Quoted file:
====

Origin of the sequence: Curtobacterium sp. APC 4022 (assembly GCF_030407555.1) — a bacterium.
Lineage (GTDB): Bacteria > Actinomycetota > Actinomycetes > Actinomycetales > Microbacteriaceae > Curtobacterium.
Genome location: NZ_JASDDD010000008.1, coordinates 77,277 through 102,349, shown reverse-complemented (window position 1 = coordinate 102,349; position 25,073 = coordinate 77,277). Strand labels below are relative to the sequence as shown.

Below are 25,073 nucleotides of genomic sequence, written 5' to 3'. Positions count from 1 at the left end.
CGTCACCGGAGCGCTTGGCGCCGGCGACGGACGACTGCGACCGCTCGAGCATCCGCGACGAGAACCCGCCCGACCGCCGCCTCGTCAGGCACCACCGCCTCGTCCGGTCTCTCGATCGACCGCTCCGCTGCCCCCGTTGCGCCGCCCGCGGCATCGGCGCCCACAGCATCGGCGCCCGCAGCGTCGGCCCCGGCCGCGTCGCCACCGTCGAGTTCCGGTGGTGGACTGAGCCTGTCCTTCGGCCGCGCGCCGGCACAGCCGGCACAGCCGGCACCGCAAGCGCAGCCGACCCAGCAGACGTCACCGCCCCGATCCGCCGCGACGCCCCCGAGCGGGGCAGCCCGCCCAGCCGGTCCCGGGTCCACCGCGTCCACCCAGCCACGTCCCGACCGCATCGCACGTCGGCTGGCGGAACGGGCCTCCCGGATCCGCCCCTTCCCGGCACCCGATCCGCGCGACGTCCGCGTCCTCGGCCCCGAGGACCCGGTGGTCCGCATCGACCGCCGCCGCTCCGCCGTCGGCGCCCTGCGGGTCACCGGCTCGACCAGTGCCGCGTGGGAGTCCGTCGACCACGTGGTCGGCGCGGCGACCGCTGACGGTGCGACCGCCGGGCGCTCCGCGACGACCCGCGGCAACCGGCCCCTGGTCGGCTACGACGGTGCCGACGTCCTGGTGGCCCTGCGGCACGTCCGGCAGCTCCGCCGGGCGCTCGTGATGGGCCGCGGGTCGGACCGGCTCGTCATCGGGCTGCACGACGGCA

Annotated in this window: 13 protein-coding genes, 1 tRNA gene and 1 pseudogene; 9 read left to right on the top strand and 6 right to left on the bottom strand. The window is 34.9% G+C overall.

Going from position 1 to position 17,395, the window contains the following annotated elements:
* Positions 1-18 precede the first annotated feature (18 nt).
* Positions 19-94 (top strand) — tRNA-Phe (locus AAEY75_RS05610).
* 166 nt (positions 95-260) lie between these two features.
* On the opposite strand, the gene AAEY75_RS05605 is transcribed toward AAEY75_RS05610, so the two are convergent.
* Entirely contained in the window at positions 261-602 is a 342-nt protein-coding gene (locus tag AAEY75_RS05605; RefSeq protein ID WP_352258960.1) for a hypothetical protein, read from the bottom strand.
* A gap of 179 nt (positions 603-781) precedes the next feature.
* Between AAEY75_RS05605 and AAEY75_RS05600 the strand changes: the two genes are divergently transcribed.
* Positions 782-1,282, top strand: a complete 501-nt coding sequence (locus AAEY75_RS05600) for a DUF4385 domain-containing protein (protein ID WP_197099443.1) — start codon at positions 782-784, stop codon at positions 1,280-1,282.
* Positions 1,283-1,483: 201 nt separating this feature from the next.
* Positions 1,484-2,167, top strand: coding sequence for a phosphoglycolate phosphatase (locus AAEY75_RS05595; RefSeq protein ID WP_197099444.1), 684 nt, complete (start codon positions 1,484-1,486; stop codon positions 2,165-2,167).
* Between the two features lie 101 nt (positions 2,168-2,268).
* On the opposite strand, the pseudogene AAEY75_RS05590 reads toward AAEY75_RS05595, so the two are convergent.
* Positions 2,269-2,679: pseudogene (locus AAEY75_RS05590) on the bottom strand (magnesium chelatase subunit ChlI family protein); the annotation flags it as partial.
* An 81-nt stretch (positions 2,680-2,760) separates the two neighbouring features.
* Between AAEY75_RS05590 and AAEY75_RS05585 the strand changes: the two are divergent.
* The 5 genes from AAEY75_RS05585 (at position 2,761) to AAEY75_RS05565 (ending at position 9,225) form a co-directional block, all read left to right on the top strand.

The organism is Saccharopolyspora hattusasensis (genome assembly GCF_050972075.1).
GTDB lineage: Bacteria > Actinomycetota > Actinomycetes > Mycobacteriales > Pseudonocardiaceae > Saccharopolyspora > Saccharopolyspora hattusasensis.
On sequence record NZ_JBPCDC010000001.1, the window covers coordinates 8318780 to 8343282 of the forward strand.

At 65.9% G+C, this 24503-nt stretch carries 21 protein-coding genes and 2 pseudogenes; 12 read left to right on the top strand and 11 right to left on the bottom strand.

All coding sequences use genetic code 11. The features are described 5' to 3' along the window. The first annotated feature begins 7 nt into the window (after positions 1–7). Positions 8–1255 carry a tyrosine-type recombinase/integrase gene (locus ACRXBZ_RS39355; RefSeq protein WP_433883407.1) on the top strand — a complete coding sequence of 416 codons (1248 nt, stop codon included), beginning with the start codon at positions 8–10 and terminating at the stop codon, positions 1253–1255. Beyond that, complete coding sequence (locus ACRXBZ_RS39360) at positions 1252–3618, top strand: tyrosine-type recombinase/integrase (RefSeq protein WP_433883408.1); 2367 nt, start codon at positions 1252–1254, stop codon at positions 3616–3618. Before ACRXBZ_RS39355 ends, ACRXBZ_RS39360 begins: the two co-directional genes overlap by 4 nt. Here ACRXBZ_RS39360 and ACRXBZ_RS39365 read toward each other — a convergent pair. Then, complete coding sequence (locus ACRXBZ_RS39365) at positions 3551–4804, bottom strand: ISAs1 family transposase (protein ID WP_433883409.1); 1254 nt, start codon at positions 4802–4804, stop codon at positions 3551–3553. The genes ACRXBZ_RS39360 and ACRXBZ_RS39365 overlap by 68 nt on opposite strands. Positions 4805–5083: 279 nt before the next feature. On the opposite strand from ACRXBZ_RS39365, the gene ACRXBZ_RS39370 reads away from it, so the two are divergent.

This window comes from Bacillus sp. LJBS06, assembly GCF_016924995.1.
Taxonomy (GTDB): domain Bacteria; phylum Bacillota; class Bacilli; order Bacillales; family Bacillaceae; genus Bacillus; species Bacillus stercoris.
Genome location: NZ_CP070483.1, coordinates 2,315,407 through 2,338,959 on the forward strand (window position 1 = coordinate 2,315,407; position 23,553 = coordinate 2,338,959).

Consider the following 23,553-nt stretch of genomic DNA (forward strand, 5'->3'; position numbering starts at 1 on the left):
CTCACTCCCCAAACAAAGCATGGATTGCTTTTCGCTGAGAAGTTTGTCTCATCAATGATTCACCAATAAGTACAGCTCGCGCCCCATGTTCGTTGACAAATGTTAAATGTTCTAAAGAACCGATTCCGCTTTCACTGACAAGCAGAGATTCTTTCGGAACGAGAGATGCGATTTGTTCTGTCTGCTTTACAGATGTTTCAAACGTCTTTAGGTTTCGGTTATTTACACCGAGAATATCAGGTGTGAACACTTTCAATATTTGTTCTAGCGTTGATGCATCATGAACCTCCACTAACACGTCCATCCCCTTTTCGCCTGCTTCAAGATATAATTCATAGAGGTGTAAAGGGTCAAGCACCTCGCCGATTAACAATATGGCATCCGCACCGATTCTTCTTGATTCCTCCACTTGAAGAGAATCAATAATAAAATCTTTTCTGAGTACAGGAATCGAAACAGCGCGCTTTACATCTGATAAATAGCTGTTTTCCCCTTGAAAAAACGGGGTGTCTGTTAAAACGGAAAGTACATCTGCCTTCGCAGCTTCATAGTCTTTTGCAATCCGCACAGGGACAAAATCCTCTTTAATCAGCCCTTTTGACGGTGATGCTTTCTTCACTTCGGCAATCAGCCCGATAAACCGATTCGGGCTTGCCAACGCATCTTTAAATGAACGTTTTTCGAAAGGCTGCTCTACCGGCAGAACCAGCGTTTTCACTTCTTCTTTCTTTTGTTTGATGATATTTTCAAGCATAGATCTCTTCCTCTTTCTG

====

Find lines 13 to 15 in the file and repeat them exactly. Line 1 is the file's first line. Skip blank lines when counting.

* A gap of 179 nt (positions 603-781) precedes the next feature.
* Between AAEY75_RS05605 and AAEY75_RS05600 the strand changes: the two genes are divergently transcribed.
* Positions 782-1,282, top strand: a complete 501-nt coding sequence (locus AAEY75_RS05600) for a DUF4385 domain-containing protein (protein ID WP_197099443.1) — start codon at positions 782-784, stop codon at positions 1,280-1,282.